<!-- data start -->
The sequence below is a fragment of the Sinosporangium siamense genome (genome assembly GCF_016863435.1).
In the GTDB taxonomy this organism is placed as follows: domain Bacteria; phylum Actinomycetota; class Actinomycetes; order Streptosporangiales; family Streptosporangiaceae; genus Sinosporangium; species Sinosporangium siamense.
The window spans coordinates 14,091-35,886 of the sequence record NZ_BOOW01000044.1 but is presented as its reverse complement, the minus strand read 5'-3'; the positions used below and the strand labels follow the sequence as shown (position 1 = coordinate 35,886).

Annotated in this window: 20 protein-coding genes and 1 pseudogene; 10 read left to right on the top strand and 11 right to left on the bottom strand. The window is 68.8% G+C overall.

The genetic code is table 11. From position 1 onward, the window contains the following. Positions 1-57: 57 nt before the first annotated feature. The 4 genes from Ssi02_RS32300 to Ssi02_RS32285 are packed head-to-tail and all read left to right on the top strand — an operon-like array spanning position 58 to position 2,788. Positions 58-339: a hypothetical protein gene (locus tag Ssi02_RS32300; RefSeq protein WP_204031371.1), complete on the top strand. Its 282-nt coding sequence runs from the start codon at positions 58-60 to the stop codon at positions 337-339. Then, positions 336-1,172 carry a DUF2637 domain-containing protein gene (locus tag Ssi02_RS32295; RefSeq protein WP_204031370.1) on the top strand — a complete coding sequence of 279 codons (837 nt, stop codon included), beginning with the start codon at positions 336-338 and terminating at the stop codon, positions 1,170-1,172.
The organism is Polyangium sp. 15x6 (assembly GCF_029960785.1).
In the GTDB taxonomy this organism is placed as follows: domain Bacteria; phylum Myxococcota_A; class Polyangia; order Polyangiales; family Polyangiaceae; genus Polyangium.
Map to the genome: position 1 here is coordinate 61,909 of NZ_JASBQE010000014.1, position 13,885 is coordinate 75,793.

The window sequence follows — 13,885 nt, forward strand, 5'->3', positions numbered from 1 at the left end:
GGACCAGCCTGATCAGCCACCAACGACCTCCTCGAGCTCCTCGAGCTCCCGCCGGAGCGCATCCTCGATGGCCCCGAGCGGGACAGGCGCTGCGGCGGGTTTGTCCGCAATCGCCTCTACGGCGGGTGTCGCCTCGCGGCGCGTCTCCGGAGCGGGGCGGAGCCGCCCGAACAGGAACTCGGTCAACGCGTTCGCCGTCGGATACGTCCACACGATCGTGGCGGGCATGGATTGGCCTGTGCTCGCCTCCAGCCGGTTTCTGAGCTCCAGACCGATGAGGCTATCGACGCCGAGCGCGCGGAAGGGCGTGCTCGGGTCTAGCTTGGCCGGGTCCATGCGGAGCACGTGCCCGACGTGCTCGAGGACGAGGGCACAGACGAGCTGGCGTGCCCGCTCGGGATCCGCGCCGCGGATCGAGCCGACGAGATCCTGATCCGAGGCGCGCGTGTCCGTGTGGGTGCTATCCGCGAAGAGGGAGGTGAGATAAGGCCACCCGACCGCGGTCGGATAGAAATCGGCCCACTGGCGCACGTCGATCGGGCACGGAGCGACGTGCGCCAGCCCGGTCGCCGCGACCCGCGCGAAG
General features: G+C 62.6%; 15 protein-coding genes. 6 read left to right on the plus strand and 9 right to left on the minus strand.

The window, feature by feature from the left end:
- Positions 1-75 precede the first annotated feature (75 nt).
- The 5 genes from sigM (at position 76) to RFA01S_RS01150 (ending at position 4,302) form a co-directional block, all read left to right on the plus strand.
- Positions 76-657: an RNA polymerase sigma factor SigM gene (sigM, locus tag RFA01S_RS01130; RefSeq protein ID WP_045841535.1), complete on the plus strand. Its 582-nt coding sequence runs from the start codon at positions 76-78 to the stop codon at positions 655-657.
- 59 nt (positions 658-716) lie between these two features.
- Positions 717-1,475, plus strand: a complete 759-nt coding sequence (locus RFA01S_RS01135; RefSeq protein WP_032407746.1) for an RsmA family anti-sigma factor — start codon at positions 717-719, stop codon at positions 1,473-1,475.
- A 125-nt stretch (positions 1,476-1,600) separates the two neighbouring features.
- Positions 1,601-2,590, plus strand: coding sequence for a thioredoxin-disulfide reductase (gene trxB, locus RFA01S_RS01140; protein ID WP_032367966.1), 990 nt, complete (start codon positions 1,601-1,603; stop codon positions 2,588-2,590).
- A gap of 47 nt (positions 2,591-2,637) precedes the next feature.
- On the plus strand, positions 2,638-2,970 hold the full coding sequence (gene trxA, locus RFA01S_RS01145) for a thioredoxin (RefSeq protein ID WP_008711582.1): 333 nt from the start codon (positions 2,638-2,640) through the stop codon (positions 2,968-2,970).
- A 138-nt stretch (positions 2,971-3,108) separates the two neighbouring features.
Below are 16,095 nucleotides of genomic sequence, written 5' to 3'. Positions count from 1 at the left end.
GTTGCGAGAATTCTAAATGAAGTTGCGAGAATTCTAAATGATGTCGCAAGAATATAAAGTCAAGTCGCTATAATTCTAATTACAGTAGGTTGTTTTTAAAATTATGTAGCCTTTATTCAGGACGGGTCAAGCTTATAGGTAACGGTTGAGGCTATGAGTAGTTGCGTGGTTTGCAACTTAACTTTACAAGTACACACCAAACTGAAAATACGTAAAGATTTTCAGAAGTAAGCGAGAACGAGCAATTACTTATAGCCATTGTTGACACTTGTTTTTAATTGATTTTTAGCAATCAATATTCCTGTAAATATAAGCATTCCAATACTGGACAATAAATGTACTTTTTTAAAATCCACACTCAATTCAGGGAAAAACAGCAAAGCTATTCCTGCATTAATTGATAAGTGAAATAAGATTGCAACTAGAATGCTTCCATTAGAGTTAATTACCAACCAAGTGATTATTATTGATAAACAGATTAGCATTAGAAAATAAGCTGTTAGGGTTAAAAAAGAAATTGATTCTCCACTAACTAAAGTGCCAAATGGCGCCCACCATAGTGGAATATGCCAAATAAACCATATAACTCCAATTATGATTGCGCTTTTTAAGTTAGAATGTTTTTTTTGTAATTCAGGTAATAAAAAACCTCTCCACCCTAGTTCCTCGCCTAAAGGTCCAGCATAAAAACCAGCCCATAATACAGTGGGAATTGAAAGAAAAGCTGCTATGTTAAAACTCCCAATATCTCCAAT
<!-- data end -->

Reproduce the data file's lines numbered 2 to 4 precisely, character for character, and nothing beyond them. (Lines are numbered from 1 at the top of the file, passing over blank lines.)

In the GTDB taxonomy this organism is placed as follows: domain Bacteria; phylum Actinomycetota; class Actinomycetes; order Streptosporangiales; family Streptosporangiaceae; genus Sinosporangium; species Sinosporangium siamense.
The window spans coordinates 14,091-35,886 of the sequence record NZ_BOOW01000044.1 but is presented as its reverse complement, the minus strand read 5'-3'; the positions used below and the strand labels follow the sequence as shown (position 1 = coordinate 35,886).

Annotated in this window: 20 protein-coding genes and 1 pseudogene; 10 read left to right on the top strand and 11 right to left on the bottom strand. The window is 68.8% G+C overall.